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The wool market finished 1.5 per cent higher last week as the Eastern Market Indicator closed at 1,224 cents/kg, gaining 9c/kg.

AWEX said the market was firm from the outset, aided by a falling Australian dollar which was affected by the Reserve Bank cutting official interest rate on Tuesday.

The Australian currency was trading around just under $US1.04 on Wednesday and fell to $US1.025 on Thursday.

The EMI fell by US21c/kg over the week, according to The National Council of Wool Selling Brokers of Australia executive director Chris Wilcox.

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"Given the uncertainty on the macro-economic front, it is hard to see anything but a volatile period ahead for the wool market," Mr Wilcox said.

He said there had been some knock-on effects from the EU sovereign debt crisis which had the potential to affect trading in wool.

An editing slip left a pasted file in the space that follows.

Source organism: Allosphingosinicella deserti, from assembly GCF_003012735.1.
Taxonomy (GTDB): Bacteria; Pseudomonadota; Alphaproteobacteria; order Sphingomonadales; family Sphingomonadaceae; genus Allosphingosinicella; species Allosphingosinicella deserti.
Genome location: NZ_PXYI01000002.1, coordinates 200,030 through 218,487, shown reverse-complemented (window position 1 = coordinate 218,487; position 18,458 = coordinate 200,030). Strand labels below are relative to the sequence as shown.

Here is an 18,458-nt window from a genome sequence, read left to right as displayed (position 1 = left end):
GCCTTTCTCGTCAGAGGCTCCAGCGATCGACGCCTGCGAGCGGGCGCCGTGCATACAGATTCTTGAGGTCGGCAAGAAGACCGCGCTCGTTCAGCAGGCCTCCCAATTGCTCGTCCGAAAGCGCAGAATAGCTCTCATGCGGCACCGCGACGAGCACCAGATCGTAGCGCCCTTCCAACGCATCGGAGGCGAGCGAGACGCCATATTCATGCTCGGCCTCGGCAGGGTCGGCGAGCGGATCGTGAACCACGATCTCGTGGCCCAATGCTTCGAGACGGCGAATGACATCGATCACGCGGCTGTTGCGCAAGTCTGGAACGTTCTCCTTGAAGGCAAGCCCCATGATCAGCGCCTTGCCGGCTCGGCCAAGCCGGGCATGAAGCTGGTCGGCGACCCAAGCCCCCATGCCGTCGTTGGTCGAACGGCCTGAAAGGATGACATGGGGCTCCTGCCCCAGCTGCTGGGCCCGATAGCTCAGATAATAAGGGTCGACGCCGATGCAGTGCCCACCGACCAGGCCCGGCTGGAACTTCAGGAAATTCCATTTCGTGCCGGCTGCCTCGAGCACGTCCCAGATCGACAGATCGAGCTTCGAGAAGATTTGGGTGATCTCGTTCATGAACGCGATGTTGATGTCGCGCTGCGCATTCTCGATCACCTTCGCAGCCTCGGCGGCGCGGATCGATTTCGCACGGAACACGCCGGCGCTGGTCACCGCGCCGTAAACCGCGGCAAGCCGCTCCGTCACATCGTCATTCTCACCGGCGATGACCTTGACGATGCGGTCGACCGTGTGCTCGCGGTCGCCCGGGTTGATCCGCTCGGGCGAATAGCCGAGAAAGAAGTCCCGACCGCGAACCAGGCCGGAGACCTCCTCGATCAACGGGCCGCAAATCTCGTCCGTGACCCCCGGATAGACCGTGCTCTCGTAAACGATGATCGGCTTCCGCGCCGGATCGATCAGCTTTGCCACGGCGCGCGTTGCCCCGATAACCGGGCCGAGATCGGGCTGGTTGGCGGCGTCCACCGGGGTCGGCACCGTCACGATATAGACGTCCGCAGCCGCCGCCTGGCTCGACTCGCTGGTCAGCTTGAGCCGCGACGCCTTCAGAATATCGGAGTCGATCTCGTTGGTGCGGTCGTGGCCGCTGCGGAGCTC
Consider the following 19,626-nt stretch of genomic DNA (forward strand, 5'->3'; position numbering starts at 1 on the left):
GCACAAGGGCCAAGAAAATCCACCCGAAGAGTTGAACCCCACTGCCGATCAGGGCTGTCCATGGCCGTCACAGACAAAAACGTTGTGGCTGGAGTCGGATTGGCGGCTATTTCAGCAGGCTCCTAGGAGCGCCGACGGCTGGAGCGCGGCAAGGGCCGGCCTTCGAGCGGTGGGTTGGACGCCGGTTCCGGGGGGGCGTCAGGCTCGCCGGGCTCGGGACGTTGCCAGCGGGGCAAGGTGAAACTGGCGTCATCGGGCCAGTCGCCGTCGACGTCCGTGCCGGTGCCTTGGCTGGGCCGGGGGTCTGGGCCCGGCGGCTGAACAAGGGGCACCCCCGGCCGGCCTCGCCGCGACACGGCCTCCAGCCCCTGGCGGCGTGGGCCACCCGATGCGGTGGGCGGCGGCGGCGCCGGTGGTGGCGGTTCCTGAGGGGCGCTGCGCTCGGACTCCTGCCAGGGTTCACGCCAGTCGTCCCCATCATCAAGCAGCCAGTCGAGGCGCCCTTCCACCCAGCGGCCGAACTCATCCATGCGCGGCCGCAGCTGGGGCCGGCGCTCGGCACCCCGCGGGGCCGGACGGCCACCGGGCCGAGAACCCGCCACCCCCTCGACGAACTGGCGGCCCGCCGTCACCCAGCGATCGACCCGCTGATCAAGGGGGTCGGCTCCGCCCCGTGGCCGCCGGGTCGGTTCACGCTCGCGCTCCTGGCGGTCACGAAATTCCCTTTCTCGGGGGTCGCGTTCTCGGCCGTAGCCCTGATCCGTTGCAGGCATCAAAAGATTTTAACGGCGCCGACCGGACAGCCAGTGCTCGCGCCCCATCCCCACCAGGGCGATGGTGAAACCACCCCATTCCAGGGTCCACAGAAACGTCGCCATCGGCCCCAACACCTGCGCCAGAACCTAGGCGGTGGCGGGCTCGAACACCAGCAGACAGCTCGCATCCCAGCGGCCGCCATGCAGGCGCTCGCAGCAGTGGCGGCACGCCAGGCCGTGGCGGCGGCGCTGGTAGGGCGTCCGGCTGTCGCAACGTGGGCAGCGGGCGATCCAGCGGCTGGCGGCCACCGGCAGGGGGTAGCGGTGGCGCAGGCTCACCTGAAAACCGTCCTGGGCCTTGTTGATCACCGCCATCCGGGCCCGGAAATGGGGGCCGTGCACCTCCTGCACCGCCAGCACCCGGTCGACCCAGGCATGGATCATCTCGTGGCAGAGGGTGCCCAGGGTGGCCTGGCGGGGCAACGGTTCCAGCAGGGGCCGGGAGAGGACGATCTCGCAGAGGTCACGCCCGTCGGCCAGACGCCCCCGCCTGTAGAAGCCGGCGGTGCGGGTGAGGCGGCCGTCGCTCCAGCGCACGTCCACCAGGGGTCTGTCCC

"This includes fluctuations in the $A exchange rate and the financial services and futures market."

He said an example was the announcement on Tuesday that administrators had been appointed to MF Global Australia as a result of its bankrupt parent company, US-based MF Global, going into liquidation because of losses incurred on EU sovereign debt.

"I understand that MF Global Australia provides financial services to some companies in the Australian wool market," he said.

There was a large gain in the Western Indicator of 35c/kg which was contributed to Fremantle having only one-day sales.

The Landmark Wool Weekly report said the largest gains in WA last week were at the fine end, with some 18 micron categories rising by 65c/kg, while the prices rose up to 55c/kg in the broader end.

This week's wool market currently has 42,913 bales rostered for sale with estimates for the following two sales at 43,580 and 47,900 bales respectively.

Australian Wool Industries Secretariat Peter Morgan said these figures showed an 18 per cent decrease over the three-sale period when compared with last year.

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